What was left out that Cell phones have dead zones too and most the time a OK HT can still get out on 2m
That is why I am bringing my HT with me when I walk across the us Kf7kip (not going to spam the site but a google search with my call should find the walk I am doing (I am willing to meat up with you too if you hunt me down wall I am doing it)

gw812
gw812

@Desmond Robertson I can only hope that when you say you're willing to 'meat up' that barbecue is involved...

smurf hunter
smurf hunter

I earned both my Technician and General class license last May.  I never paid for a course or bought a book.  I used free smart phone apps that worked like flashcards.

Every few years the question pool shifts in a staggered fashion for each class of exam.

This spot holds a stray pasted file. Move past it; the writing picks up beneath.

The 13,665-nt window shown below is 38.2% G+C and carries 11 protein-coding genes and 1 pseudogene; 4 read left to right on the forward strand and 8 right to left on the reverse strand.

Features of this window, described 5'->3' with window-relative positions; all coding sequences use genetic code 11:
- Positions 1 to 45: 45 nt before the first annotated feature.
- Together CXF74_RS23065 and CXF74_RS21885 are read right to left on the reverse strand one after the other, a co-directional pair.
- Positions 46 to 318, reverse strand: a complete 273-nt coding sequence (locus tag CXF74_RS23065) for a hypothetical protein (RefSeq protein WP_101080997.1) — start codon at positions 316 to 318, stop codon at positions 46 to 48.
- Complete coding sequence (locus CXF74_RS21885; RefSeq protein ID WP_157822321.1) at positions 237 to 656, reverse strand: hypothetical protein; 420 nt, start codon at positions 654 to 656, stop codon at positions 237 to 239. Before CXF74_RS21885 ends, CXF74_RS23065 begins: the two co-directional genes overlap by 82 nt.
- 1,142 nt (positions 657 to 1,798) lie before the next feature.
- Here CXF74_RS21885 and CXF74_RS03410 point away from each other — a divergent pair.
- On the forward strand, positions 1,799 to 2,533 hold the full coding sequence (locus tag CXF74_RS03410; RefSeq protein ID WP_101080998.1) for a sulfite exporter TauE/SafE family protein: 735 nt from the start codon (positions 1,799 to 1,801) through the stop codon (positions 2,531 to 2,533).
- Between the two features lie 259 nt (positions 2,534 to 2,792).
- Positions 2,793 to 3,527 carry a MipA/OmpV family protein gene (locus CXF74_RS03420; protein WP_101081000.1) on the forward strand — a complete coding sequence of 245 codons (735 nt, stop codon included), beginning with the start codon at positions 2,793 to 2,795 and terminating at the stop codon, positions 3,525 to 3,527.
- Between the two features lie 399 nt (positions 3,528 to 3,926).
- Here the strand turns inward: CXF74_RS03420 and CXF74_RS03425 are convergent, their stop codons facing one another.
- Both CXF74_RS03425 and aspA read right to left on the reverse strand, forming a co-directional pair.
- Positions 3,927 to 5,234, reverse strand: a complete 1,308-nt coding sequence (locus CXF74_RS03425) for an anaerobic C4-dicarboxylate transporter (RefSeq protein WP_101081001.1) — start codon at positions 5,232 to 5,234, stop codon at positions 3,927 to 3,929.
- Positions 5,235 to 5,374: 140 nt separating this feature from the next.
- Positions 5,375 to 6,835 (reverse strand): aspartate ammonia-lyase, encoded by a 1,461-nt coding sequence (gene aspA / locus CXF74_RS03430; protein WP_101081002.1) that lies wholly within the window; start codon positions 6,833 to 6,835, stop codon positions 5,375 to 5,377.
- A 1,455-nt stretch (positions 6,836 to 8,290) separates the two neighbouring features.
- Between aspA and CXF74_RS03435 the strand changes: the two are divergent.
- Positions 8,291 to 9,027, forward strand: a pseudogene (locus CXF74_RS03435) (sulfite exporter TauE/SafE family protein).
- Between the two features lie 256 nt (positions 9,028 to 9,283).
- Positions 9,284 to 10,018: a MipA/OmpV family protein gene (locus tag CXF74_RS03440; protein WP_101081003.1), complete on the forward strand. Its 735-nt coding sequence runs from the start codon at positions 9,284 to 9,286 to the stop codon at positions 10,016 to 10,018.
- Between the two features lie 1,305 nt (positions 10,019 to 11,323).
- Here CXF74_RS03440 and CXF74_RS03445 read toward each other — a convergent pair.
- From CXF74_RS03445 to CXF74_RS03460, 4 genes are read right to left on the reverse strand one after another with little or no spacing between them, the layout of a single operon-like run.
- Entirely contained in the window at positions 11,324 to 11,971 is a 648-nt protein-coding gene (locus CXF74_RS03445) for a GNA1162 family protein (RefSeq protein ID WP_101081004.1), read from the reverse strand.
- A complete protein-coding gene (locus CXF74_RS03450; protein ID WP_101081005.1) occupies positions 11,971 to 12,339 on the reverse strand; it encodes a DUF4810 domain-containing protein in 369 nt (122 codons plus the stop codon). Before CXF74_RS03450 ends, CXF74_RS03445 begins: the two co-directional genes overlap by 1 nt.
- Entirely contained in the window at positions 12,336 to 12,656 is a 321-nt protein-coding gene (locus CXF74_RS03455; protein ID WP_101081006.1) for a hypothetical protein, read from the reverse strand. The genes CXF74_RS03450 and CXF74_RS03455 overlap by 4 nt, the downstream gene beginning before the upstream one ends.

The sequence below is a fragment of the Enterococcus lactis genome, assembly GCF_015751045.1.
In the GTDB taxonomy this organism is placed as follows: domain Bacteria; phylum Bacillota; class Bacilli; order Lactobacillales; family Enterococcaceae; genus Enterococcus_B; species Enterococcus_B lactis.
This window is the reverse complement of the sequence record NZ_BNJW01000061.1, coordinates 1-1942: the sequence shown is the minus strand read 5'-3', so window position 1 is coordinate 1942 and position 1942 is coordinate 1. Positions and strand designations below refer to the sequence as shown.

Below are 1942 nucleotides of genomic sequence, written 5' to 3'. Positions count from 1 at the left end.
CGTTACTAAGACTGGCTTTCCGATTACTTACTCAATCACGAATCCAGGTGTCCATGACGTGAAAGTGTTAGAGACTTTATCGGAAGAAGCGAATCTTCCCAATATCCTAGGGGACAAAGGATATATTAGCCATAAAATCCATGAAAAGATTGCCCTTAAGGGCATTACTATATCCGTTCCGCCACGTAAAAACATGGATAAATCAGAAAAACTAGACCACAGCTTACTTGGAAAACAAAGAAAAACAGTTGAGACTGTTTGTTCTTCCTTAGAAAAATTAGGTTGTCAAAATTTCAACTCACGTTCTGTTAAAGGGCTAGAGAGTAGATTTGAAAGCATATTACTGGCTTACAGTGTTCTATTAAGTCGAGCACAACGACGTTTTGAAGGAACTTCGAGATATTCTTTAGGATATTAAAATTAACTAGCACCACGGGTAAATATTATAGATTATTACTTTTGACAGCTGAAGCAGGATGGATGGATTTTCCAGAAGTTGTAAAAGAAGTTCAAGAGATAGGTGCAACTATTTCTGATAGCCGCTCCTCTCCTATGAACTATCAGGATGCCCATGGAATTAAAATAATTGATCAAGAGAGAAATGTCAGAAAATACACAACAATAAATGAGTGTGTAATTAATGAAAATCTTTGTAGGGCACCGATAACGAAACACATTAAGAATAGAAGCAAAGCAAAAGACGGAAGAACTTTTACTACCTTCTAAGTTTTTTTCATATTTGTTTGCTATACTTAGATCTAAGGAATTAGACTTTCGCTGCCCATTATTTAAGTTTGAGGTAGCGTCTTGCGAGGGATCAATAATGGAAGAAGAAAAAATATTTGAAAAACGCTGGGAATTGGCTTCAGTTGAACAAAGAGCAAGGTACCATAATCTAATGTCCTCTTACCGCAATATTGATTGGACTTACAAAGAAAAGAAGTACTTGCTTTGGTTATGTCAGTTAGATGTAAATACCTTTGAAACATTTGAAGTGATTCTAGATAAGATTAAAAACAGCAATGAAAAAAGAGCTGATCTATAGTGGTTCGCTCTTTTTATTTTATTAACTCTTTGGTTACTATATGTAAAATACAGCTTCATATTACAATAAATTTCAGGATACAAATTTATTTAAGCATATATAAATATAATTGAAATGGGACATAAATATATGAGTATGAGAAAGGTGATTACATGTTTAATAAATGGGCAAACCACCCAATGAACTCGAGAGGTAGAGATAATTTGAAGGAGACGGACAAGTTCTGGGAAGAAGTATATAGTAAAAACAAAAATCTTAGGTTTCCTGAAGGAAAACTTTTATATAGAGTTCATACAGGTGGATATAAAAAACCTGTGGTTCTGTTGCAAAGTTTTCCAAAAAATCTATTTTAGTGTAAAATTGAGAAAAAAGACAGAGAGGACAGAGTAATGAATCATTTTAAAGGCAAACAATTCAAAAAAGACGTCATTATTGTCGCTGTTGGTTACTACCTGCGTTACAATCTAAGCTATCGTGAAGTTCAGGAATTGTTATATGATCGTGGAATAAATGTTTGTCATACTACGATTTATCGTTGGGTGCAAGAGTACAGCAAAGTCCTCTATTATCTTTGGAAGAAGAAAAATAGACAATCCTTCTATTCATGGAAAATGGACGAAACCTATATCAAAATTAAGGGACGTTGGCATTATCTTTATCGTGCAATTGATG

Aside from the order of the multiple choice answers, the questions are VERBATIM on the exam.  So while it's ideal that you actually learn all the concepts, you can just memorize the question pool.


I had a lot of commuting time on a city bus and did this for a 2 hours/day for a few weeks leading up to my exam.

Since then I've joined a local club as well as AARL.  I'm not sure yet if I'll renew every year, but wanted to take advantage of all the resources available to new operators.


Harold_Giddings
Harold_Giddings

@smurf hunter Just wanted to point out the license is good for 10 years, not 1 year.

So you won't have to worry about renewal for some time.

Do you have what you need to prevail?

Shop the ITS Store for exclusive merchandise, equipment and hard to find tactical gear.

Do you have what you need to prevail? Tap the button below to see what you’re missing.